Holiday shopping

Women shop at the West Valley Mall on Tuesday.

The Tracy Police Department is spending tens of thousands of dollars on aggressive efforts to protect shoppers this holiday season.

On Thanksgiving, the department stepped up its educational, patrol and intelligence activities to combat thieves who prey on people at shopping malls or who get home deliveries of gifts.

“We have approximately 70 additional shifts of extra enforcement,” Lt. Octavio Lopez said Tuesday, adding that the officers on overtime duty are patrolling high-traffic areas like the West Valley Mall and the nearby shopping centers on Grant Line Road. “It’s high-visibility. There’s an educational component to it for the consumer, there’s a deterrent component for the criminal and there’s a faster response having someone in the general area.”

The department is trying to educate the public through cards emblazoned with the slogan “Lock it or lose it.” Officers are distributing the cards in person at the mall or leaving them on windshields in the parking lot.

“It really comes down to the basics of parking in well-lit areas. Not leaving any packages that are visible,” Lopez said.

The lieutenant also advised shoppers not to put items in their trunks when they arrive at a store because criminals might be hanging out in the parking lot watching. He also advised people to keep their cars clutter-free.

“If there’s a possibility there may be something, they’re willing to take that risk. Even for a small gain of something of low value,” he said. “If you keep it clear and they notice there is nothing of value in sight, there’s a likelihood that they’ll move on to another vehicle.”

Even charging cords or mounting brackets left in plain sight can be an indication to the thief that there might be phones or other small gadgets in glove boxes or console compartments.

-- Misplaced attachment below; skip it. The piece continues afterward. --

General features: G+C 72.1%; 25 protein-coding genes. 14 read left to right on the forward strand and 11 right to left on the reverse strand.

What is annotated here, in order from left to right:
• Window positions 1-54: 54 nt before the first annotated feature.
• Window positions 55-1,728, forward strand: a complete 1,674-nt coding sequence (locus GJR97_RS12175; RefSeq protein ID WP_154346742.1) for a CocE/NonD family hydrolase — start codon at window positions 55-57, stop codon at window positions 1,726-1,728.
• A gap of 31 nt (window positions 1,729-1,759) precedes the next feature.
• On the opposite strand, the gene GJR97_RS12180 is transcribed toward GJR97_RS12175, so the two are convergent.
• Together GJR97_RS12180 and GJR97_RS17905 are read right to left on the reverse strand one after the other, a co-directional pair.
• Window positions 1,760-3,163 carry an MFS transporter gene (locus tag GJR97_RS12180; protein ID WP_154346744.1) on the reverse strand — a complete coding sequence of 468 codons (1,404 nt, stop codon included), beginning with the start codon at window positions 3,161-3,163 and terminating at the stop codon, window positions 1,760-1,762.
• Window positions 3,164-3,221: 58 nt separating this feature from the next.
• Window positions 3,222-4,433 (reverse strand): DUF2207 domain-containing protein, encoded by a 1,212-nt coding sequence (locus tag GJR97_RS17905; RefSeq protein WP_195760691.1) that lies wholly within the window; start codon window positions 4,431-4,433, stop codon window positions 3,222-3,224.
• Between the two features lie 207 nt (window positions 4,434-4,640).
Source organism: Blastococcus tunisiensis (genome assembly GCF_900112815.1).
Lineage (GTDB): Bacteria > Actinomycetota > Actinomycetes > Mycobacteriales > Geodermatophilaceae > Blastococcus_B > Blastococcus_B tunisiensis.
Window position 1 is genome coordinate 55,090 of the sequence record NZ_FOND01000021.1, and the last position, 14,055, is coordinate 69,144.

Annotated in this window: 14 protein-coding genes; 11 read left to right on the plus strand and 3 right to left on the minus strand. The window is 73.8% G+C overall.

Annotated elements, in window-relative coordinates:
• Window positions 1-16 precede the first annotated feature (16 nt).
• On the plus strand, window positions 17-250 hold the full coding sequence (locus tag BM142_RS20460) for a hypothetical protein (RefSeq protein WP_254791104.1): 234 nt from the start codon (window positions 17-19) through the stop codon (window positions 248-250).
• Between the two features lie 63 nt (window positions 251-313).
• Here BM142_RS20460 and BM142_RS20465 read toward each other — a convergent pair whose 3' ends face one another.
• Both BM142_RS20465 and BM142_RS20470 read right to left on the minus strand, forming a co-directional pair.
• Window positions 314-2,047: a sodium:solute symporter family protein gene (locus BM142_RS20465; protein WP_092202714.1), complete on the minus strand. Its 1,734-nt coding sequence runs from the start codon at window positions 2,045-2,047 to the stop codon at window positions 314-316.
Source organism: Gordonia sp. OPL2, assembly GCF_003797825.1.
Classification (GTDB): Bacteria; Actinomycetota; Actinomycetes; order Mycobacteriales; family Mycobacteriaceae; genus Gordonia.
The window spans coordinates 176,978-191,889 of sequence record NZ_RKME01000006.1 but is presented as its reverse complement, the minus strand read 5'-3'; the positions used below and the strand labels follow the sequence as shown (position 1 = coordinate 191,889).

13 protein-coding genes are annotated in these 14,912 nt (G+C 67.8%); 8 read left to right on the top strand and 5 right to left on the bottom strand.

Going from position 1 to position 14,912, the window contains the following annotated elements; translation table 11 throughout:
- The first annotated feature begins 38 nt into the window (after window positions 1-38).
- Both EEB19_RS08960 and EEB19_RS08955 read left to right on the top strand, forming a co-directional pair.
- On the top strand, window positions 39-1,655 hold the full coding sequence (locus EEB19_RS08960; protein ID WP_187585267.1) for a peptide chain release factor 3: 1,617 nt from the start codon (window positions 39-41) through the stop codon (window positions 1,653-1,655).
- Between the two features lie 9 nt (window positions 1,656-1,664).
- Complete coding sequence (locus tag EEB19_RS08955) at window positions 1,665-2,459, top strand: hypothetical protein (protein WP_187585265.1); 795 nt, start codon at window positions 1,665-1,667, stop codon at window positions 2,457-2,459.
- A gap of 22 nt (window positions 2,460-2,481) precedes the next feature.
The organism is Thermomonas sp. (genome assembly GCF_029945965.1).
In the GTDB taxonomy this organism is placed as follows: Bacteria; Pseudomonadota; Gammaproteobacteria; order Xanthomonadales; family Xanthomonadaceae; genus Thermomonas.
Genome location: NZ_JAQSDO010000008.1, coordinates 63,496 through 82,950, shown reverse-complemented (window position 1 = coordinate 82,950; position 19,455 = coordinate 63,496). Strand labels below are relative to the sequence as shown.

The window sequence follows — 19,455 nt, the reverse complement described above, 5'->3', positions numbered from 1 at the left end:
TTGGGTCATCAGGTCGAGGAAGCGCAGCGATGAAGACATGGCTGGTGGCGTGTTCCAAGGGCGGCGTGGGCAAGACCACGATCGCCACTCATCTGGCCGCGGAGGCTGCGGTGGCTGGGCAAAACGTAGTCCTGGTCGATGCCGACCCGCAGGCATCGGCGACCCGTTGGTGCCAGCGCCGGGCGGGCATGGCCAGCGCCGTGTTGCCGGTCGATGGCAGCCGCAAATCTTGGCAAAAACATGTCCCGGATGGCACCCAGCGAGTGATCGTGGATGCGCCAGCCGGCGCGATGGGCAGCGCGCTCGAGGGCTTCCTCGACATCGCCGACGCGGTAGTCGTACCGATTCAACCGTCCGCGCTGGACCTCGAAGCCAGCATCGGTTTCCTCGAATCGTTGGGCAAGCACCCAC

“In addition to those extra shifts, our special enforcement team has been really focused on crime in and around that area,” Lopez said. “They are addressing more the suspicious activity before it actually evolves into criminal activity.”

The cost of this upgraded enforcement to Tracy taxpayers isn’t small.

“It’s a significant amount of money,” Lopez said. “Between $30,000-$40,000 of straight shift overtime. Because we definitely don’t want to take from other areas of the city that still need to be served, but we understand the importance of having to provide that extra necessary officer out in these high-traffic shopping areas.”

Officers also now have direct contact with store security, carrying radios that guards can reach them on to get a quick response.

Lopez asked people to be aware of their surroundings and trust their gut instinct if it tells them that someone looks suspicious. He wants folks to call the police nonemergency number, 831-6550, instead of confronting someone.

“Leave it to us,” he said. “We’re equipped to handle those situations. You definitely don’t want to put yourself into a situation where you may have to defend yourself or, God forbid, get hurt. It’s best just to observe and report. Gather as much intelligence as you can.”

The department has also added a new component to its preparations.

“This year we expanded our awareness not just to theft of vehicles. We’re going to start tackling package theft. Mail theft. And home security,” Lopez said. “We work with the major shipping companies. We have them in town. Amazon, FedEx. They train them (delivery drivers) for their situational awareness. If they see a vehicle following them, they’re also encouraged to call it in.”

He had one last piece of advice for online shoppers.

“In the holiday season, folks get packages at their homes too. Make sure that they collect those in a reasonable amount of time,” Lopez said. “There’s a lot more drop-box areas. That’s where you can have your packages delivered to an offsite and then you can pick them up at your convenience.”

Contact Michael Ellis Langley at or 830-4231.

(1) comment

Tracy for Bernie

I applaud Tracy PD efforts to address holiday season crime. However, shopping malls should be providing these kinds of services with private security. The City of Tracy shouldn't be devoting overtime pay for police officers to perform tasks that security guards working for the Mall should be doing at a tiny fraction of the cost.

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